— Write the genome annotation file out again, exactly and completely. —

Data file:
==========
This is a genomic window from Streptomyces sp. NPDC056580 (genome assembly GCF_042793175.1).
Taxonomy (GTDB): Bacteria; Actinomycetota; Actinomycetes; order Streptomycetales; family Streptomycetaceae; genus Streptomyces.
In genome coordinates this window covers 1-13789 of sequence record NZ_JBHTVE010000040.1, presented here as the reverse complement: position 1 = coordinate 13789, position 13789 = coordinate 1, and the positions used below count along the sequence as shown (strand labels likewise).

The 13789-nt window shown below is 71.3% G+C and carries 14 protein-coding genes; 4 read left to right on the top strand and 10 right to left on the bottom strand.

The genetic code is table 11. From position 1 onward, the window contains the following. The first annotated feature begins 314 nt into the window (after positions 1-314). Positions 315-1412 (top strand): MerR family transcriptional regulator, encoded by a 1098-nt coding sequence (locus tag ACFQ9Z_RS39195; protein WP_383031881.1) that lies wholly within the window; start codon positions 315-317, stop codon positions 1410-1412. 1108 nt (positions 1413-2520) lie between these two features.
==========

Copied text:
This is a genomic window from Streptomyces sp. NPDC056580 (genome assembly GCF_042793175.1).
Taxonomy (GTDB): Bacteria; Actinomycetota; Actinomycetes; order Streptomycetales; family Streptomycetaceae; genus Streptomyces.
In genome coordinates this window covers 1-13789 of sequence record NZ_JBHTVE010000040.1, presented here as the reverse complement: position 1 = coordinate 13789, position 13789 = coordinate 1, and the positions used below count along the sequence as shown (strand labels likewise).

The 13789-nt window shown below is 71.3% G+C and carries 14 protein-coding genes; 4 read left to right on the top strand and 10 right to left on the bottom strand.

The genetic code is table 11. From position 1 onward, the window contains the following. The first annotated feature begins 314 nt into the window (after positions 1-314). Positions 315-1412 (top strand): MerR family transcriptional regulator, encoded by a 1098-nt coding sequence (locus tag ACFQ9Z_RS39195; protein WP_383031881.1) that lies wholly within the window; start codon positions 315-317, stop codon positions 1410-1412. 1108 nt (positions 1413-2520) lie between these two features.